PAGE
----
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Treasure-Hunting in the Gothic Quarter
There's treasure galore to be found wandering in the Gothic Quarter's backstreets. If retro fashion or local underground labels are your things, head for Carrer Avinyó and the surrounding streets. For art, bric-a-brac and curios, dive into the antique stores along Carrer de la Palla. For traditional tiles, bowls or jugs, there's a ceramics emporium on Carrer Escudellers.
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El Call Jewish Quarter
Before the Inquisition took a stranglehold on Barcelona, Jewish merchants played an important role in city life. Located between the Cathedral, Plaça Jaume, and Plaça del Pi, El Call is their legacy. The Jewish Quarter is a pretty labyrinth of alleys, whose highlights are the Sinagoga Mayor — a synagogue deserted in the 14th century — and the Centre d'Interpretació del Call, a museum about Jewish life in medieval Barcelona.
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El Bosc de les Fades
Its name means 'fairy wood', and this sangria-serving grotto just off the bottom end of Las Ramblas is decorated just like one. Fake trees, illusory mirrors, haunting music and simulated rainstorms are all part of the experience.Continue to 9 of 10 below.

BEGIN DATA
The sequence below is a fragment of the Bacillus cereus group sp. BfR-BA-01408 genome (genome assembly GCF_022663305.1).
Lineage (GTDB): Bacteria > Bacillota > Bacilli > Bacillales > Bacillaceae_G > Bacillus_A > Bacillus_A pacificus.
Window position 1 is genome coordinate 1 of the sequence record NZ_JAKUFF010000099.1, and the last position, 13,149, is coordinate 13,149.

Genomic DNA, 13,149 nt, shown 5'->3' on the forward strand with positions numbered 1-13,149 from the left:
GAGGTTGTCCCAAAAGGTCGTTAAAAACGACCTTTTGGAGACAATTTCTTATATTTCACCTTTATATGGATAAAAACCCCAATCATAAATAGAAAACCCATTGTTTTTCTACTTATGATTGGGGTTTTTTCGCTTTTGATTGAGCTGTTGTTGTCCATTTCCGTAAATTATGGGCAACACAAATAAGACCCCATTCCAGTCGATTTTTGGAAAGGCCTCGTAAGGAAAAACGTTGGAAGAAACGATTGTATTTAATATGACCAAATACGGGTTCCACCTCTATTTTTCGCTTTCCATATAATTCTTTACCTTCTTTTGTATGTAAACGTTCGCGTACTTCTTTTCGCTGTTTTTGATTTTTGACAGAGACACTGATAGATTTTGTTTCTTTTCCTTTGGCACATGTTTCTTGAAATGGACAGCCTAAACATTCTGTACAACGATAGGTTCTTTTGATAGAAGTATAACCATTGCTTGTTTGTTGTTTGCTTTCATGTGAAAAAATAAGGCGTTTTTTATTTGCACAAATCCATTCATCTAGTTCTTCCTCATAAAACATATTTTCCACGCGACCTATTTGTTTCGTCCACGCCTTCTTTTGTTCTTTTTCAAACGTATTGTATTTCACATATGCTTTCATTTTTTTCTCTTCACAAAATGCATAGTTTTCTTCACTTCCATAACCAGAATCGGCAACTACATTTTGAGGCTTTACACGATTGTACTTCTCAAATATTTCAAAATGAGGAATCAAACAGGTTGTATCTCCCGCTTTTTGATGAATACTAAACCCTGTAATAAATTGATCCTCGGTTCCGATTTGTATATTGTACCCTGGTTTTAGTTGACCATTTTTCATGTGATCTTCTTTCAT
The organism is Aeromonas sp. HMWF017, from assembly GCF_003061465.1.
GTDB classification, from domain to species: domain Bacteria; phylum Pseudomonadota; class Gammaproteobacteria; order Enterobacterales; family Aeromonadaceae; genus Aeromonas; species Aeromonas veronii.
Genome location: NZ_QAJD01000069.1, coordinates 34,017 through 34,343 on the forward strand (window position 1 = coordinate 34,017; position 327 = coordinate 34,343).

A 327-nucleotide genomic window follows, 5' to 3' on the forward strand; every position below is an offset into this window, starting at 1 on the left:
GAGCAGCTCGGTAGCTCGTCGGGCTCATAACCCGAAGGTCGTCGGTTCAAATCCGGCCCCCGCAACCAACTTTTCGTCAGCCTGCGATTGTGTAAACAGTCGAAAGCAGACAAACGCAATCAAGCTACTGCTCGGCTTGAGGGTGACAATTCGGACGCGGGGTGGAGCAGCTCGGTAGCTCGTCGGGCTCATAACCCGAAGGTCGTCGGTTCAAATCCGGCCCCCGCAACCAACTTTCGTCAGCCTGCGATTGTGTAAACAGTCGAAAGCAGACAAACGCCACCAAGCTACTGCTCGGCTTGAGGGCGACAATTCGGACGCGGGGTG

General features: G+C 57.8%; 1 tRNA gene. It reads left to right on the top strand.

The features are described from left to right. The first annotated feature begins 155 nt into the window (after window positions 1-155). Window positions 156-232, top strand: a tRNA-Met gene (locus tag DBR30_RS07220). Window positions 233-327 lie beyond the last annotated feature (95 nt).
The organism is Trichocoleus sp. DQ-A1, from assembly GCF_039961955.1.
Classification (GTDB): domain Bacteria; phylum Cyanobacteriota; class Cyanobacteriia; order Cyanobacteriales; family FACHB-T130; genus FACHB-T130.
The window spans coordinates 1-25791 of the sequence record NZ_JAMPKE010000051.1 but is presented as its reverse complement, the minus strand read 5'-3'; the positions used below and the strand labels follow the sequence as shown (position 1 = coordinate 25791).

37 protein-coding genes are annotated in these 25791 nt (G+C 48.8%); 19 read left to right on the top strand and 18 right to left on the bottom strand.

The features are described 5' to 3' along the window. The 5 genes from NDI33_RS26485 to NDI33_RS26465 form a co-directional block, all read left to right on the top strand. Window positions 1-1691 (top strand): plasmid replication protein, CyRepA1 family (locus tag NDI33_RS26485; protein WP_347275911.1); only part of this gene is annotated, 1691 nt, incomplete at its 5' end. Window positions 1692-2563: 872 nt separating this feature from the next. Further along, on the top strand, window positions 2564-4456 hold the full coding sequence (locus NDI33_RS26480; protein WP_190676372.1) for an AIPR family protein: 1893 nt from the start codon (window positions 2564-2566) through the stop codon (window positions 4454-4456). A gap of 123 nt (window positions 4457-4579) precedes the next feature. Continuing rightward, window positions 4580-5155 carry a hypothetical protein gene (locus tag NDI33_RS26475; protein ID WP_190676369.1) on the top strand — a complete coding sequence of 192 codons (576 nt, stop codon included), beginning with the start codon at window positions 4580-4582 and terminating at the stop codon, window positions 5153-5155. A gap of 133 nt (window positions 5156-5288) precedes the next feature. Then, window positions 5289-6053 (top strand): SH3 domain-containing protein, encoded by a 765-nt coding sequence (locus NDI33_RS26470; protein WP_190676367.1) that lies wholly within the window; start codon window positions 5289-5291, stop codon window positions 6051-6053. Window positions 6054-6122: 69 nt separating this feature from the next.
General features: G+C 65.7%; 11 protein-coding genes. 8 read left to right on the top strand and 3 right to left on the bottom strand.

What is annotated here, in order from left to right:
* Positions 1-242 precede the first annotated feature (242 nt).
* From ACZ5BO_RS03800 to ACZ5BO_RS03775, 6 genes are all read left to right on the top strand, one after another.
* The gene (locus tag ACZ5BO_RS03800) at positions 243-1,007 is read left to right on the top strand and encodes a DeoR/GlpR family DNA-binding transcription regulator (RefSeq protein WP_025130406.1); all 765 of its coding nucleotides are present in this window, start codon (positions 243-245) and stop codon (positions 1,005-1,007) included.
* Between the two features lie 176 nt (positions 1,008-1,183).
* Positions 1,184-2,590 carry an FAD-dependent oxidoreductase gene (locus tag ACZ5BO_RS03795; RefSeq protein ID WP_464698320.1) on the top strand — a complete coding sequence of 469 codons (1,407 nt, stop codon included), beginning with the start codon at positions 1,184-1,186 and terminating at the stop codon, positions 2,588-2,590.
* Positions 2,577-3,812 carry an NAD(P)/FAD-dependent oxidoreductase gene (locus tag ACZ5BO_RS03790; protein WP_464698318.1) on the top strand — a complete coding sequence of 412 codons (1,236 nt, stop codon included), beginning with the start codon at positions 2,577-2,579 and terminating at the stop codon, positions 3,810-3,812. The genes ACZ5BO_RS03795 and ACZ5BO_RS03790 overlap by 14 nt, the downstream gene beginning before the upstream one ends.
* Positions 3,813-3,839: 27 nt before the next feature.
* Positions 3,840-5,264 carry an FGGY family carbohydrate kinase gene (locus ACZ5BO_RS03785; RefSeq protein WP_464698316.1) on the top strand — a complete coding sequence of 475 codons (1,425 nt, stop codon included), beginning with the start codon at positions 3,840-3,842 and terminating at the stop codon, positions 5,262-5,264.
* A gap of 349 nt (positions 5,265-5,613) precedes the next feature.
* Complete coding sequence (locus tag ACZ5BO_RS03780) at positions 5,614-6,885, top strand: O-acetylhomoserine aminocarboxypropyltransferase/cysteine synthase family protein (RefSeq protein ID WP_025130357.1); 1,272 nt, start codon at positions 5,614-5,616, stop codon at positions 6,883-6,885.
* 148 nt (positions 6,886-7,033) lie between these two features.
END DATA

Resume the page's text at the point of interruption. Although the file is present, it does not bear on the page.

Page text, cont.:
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Museu d'Historia de La Ciutat
Overlooking the Plaça del Rei, where Columbus supposedly made a glorious re-appearance after returning from the New World, the City History Museum is full of Roman remains and centuries-old treasures. It charts the story of the city from early Iberian settlement to its golden age as a medieval port, via conquest by the Visigoths and Moors.
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Plaça del George Orwell
This square is a slice of alternative Barcelona. Also known as Plaça del Tripi (The Trippy Square), it has a bizarre postmodern monument at its center, bars full of wildly dressed locals, and the presence of a multitude of security cameras and police vans keeping an eye on perpetually unruly shenanigans. Plaça George Orwell is never dull.
Museu de'Historia de la Ciutat Featuring some excellent subterranean Roman ruins. Temple de'Augustus Museu del Calcat Museum of Footwear Iglesia de Sants Just i Pastor Church in Placa de Sant Just Correu i Telegraf Post office with interesting decorations inside by famous artists. El Gran Cafe A modernist cafe, though not as famous as Les Quatre Gats. Palau Reial Museu Frederic Meres Capella Reial de Santa Agata Palau del Lloctinent Casa de l'Ardiaca Home to the city's archives. Notable Streets in Barcelona's Gothic Quarter Carrer dels Banys Nous Nice street that follows the old Roman wall. Antique dealers here. C/Bisbe The street that connects the cathedral to Placa Jaume. Always buskers playing around here. Carrers de Petritxol Nice art galleries here. Carrers de la Palla More antiques.